Window glass

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Roman window glass
MFA Acc. #: 01.8231


A transparent, flat, glass sheet used for glazing windows. Window glass has been made by several techniques. These include Crown glass (17th century), Cylinder glass (mass produced in the 1830s), Float glass (developed between 1953 and 1957) and Insulated glass. Currently most window glass is made by the float process in which a continuous ribbon of glass is flowed onto a molten tin bath. The top surface of the glass is subjected to nitrogen under pressure to obtain a polished finish. After forming, the glass is usually annealed for the removal of stresses and to increase the glass's hardness and durability. In general, window glass has a higher magnesium oxide and sodium oxide content than container glass, and a lower silica, calcium oxide, and aluminum oxide content.[Surface treatments, coatings or lamination may be applied to improve the chemical durability.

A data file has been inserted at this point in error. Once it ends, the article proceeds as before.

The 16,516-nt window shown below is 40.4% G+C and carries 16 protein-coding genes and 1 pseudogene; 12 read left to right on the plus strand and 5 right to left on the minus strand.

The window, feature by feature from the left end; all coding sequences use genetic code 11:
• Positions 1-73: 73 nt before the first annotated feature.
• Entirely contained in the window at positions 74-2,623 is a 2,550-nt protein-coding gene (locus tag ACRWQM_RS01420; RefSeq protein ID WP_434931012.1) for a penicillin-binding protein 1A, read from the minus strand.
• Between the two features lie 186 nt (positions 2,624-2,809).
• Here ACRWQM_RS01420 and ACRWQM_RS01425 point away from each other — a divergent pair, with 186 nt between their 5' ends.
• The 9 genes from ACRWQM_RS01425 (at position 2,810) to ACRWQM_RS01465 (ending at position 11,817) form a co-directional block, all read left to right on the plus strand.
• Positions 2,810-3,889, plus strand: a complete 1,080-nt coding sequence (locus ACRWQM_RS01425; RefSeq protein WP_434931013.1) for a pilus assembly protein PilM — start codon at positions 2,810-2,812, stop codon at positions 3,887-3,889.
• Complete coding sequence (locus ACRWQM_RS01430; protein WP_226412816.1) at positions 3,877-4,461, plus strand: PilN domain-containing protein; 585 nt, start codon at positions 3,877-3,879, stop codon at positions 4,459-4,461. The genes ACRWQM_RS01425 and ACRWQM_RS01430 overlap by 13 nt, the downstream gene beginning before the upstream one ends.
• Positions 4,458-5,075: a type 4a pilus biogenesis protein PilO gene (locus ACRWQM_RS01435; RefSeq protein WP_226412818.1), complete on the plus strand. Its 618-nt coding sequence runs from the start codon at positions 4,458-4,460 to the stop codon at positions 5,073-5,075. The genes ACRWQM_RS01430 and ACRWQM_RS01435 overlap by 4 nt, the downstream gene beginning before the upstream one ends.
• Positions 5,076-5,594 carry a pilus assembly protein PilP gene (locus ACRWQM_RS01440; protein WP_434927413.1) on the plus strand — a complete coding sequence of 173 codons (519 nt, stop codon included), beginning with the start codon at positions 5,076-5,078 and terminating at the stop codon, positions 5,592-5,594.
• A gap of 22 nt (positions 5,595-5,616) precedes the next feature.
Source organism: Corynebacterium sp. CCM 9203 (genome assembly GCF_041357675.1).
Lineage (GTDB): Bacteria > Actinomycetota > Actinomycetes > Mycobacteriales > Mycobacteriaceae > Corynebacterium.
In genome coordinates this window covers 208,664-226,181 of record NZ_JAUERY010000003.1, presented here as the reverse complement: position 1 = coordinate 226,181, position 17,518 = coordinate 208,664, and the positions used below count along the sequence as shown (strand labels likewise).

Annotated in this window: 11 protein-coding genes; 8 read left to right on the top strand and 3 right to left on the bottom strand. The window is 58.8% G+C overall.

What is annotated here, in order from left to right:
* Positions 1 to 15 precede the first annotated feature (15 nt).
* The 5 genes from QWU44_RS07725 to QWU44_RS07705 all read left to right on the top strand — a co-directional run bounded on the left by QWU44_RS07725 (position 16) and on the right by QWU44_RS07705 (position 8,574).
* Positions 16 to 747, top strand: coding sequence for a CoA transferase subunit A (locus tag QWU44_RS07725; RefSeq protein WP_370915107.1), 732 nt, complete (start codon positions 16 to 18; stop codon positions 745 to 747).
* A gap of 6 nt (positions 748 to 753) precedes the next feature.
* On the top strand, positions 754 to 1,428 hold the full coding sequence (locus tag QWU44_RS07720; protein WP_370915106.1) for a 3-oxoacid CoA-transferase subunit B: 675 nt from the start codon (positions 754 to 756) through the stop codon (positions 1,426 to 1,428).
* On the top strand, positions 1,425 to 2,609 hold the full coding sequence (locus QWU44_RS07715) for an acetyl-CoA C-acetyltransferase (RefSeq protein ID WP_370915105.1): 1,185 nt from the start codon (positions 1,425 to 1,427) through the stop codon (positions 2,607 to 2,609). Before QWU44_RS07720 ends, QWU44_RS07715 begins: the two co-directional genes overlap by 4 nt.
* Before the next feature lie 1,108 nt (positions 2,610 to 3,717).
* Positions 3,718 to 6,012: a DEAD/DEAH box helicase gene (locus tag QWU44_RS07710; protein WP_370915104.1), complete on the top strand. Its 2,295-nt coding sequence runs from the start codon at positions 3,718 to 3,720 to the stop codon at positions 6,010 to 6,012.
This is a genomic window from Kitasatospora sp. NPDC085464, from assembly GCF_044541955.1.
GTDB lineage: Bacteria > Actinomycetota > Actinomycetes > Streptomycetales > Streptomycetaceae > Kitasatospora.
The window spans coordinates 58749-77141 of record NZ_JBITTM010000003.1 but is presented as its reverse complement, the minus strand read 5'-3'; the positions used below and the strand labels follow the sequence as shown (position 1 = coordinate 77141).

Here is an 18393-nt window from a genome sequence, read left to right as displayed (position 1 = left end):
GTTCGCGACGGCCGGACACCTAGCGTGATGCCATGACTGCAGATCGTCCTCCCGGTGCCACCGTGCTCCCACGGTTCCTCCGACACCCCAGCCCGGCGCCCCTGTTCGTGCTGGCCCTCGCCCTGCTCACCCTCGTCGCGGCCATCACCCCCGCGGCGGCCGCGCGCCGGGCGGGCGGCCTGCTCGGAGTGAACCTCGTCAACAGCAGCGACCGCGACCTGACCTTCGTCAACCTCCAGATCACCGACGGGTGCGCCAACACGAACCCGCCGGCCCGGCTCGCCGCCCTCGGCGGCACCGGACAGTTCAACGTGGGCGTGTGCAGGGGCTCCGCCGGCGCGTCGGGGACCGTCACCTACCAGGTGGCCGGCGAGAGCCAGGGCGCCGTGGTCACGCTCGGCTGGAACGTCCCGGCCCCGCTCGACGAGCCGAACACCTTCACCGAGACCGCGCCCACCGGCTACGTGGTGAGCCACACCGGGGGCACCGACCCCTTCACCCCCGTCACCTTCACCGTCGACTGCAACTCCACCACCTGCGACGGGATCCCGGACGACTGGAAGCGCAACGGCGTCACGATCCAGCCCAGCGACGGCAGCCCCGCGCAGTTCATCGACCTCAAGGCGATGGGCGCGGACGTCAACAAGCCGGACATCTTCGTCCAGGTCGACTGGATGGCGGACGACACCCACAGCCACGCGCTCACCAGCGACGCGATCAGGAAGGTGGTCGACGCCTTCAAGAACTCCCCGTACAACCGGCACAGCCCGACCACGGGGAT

• Laminated glass consists of sheets bonded together using a plastic interlayer. The glass and interlayers can be supplied in a variety of colors and thicknesses. By laminating the glass, other beneficial properties can be added to the base glass such as color, sound control, strength, and safety.
  • Coatings can be applied to the surface of float glass to modify its appearance and improve its properties, such as altering the reflective and transmissive properties to provide energy efficiency or minimize UV light.

Many plastic alternatives to window have also been developed. For a comparison of the properties of transparent plastic boards, please see glazing comparison.

Synonyms and Related Terms

flat glass; plate glass; sheet glass; vitre (Fr.); vidraça (Port.)

Cross brooch
MFA Acc. #: 2006.148

Physical and Chemical Properties

  • Refractive Index = 1.45 - 1.65
  • Density = 2.2-3.8 g/ml

Resources and Citations

  • G.S.Brady, Materials Handbook, McGraw-Hill Book Co., New York, 1971 Comment: p. 363
  • Dictionary of Building Preservation, Ward Bucher, ed., John Wiley & Sons, Inc., New York City, 1996
  • Thomas C. Jester (ed.), Twentieth-Century Building Materials, McGraw-Hill Companies, Washington DC, 1995
  • Wikipedia: Glass (Accessed Nov. 29, 2005 and Aug. 2023)